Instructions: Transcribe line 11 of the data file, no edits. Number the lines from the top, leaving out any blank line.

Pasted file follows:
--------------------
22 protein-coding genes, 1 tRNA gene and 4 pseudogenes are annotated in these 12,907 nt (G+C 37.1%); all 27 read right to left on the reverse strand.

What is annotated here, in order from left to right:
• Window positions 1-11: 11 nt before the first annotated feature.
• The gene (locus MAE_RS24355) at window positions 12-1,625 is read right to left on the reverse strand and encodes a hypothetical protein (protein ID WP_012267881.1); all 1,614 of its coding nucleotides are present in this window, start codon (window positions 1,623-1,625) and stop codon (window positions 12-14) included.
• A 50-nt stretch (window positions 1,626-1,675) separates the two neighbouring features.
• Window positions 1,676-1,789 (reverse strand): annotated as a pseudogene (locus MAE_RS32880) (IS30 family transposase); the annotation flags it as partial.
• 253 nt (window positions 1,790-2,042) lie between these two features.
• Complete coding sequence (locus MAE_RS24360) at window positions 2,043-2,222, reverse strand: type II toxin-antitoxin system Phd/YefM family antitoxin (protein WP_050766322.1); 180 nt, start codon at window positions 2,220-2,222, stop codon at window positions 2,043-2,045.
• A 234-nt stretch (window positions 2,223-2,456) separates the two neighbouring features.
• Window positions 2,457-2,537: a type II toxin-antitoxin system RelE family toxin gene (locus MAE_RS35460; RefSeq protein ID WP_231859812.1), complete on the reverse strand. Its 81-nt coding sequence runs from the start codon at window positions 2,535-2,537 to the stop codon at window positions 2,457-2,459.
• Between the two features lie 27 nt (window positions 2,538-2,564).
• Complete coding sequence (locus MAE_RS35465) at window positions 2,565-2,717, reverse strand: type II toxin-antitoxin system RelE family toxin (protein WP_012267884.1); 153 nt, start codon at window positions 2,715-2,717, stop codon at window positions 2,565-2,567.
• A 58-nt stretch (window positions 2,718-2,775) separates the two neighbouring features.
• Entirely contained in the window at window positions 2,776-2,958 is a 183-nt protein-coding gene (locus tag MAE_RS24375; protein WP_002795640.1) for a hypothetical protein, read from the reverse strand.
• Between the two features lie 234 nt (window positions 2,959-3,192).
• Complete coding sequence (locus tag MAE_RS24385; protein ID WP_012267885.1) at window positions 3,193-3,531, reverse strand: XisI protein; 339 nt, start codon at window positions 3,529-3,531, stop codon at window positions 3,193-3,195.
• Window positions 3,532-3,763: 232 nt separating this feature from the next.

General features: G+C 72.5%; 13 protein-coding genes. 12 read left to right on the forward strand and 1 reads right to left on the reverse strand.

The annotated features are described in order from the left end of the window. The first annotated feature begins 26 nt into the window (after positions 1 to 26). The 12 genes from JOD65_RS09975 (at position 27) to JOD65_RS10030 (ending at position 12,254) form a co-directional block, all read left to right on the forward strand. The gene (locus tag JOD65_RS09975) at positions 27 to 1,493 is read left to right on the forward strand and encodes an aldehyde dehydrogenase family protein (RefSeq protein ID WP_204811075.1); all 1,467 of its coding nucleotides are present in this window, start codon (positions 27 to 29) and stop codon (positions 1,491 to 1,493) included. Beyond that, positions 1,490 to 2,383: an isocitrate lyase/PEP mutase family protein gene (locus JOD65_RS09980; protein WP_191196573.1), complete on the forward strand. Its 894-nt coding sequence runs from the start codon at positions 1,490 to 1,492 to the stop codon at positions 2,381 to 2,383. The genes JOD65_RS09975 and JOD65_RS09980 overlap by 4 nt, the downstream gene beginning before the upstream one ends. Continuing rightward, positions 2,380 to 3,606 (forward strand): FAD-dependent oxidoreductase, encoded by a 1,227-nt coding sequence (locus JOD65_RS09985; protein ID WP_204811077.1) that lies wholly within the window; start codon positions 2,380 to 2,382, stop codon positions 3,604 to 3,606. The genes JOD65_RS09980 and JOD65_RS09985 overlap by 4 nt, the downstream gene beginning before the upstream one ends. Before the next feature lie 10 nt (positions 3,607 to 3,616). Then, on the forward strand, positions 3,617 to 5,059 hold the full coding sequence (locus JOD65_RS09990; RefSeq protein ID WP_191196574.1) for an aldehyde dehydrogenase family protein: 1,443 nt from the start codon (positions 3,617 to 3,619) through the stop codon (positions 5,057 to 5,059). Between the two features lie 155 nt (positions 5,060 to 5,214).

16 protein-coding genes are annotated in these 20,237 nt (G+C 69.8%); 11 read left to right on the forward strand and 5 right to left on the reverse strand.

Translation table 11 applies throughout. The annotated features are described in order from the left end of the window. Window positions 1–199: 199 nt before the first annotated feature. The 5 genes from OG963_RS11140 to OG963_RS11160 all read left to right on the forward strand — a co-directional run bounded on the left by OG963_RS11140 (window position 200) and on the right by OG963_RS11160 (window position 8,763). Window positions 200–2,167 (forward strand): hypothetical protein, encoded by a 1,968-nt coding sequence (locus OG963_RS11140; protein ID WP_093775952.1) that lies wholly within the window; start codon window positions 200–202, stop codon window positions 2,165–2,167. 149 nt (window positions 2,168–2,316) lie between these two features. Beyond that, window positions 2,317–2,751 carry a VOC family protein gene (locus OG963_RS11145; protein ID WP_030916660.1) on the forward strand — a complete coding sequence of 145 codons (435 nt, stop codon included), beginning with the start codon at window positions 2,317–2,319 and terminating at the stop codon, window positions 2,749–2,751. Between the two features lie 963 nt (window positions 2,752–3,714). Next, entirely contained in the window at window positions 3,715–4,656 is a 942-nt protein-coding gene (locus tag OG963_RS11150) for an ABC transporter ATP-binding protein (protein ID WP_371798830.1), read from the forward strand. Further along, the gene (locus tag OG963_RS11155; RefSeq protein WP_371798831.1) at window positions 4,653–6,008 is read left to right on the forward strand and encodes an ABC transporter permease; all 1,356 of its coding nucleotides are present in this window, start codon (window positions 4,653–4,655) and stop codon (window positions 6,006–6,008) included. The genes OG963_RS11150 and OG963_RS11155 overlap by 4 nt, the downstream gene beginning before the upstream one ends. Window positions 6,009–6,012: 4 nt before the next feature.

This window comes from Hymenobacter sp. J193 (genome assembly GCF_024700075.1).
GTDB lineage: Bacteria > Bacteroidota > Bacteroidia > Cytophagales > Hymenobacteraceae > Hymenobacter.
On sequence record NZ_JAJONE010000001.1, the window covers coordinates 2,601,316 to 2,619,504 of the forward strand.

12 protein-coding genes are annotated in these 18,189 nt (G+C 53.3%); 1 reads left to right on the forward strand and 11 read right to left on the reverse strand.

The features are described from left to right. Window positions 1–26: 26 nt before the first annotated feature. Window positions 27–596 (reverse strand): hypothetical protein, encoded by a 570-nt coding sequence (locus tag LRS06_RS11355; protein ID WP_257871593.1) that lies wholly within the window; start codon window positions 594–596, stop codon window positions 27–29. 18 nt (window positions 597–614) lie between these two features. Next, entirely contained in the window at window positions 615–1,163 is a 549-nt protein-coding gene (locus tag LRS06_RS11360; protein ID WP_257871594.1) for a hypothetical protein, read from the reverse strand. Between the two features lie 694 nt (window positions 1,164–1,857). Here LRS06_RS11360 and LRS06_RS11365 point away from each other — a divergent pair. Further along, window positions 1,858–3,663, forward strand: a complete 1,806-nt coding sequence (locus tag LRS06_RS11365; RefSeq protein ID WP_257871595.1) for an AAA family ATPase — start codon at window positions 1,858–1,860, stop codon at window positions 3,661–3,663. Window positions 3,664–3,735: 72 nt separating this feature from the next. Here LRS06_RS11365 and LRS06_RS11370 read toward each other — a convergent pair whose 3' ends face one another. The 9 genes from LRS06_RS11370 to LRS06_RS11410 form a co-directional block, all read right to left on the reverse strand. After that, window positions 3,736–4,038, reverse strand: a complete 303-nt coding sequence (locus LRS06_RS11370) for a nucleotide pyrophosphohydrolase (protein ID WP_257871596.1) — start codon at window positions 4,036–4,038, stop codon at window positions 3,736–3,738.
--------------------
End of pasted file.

• Between the two features lie 27 nt (window positions 2,538-2,564).